Prohibition Regarding Leaving Messages When Seeking Location Information
Aylix K. Jensen offers analysis and insights for the debt collection industry in her monthly newsletter, The Safe Harbor: Debt Collection Law Update by Aylix Jensen. This monthly newsletter provides an update of changes and developments in the law that impact the debt collection industry. It highlights new debt collection laws and practices, discusses what these may mean for the collection industry, and provides tips to ensure compliance. This article is featured in the March 2022 edition.
On March 3, 2022, the United States District Court for the Western District of New York granted a plaintiff’s motion for summary judgment, finding that the record established three FDCPA violations by a debt collector resulting from phone calls placed to the plaintiff’s mother with the purpose of acquiring location information. Raze v. Everest Receivable Services, Case No. 1:19-cv-01094-LJV-LGF (W.D.N.Y, March 3, 2022).
In this case, the debt collector placed a telephone call to a number registered to the plaintiff’s mother. The plaintiff’s mother answered the call and advised that she could not assist regarding the plaintiff’s location, but that she would let her daughter know about the call the next time she hears from her. During the call, the debt collector asked the plaintiff’s mother to ask the plaintiff to return the call and provided a call back number. A few days later, the debt collector placed a second telephone call to the plaintiff’s mother, who again stated that she could not help confirm location information. During this call, the debt collector asked the plaintiff’s mother for a number to reach the plaintiff and again provided a call back number.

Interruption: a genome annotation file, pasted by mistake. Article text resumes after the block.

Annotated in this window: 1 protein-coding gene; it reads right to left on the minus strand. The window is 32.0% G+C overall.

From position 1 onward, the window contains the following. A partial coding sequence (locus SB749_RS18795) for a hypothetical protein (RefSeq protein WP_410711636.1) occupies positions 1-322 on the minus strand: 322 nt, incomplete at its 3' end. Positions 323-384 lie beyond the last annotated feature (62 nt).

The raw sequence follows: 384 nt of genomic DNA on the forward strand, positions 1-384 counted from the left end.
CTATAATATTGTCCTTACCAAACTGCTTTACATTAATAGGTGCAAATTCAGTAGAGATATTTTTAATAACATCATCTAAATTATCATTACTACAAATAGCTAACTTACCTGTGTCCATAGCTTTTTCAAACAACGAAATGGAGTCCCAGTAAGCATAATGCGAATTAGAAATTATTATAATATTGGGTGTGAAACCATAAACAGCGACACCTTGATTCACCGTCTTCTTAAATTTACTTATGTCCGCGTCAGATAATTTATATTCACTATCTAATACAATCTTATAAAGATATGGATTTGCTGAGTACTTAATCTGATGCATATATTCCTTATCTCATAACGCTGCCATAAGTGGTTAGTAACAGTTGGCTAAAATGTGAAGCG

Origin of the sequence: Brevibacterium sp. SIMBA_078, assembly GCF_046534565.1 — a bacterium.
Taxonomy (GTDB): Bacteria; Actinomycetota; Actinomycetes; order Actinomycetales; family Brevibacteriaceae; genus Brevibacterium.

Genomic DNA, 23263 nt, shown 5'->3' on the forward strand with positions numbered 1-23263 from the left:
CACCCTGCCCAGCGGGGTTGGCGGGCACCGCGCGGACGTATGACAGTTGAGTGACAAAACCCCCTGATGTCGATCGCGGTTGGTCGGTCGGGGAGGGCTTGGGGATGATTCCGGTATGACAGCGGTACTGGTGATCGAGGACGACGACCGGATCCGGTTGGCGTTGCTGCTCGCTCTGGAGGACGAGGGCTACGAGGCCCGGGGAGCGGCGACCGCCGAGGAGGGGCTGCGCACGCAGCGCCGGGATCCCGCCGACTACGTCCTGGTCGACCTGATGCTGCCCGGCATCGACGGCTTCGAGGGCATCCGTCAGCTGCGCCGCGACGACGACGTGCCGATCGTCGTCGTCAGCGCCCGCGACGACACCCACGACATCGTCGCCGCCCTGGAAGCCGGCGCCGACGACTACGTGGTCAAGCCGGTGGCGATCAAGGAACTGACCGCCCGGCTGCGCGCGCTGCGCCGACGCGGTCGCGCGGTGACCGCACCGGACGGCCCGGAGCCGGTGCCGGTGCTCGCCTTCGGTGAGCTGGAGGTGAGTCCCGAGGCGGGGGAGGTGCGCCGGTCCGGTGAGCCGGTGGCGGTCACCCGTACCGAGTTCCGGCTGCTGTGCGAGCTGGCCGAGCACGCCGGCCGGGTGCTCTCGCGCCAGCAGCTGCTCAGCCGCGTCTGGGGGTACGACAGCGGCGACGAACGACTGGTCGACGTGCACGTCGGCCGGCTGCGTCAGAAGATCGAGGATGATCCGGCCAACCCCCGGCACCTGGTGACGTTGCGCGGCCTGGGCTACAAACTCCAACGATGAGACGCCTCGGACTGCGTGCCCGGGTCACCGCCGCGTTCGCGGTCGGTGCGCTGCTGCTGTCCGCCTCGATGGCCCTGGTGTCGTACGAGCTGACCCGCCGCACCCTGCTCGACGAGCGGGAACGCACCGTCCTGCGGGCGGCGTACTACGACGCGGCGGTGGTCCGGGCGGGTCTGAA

Among the asserted violations, the plaintiff argued that the debt collector violated section 1692c(b) of the FDCPA, which prohibits a debt collector from communicating with third parties without the consumer’s prior consent directly given to the debt collector, except as provided in section 1692b. Specifically, the plaintiff asserted that the debt collector violated section 1692c(b) by asking the plaintiff’s mother to give the plaintiff a message, which is an inquiry not intended to acquire location information, and is not within the carve-out exceptions in section 1692b (permitting subsequent calls by the debt collector to obtain the consumer’s correct or complete location information).
The court granted summary judgment in favor of the plaintiff, finding that leaving messages requesting a callback from plaintiff in both the first and second calls violated section 1692c(b). Notably, the court emphasized that “attempting to obtain a debtor-initiated contact is not the same as confirming or inquiring as to a consumer’s location to the extent permitted by § 1692b.” This case serves as an important reminder that while in some instances seeking location information and seeking a right party contact can be similar, a debt collector cannot leave a message with a third party when seeking location information.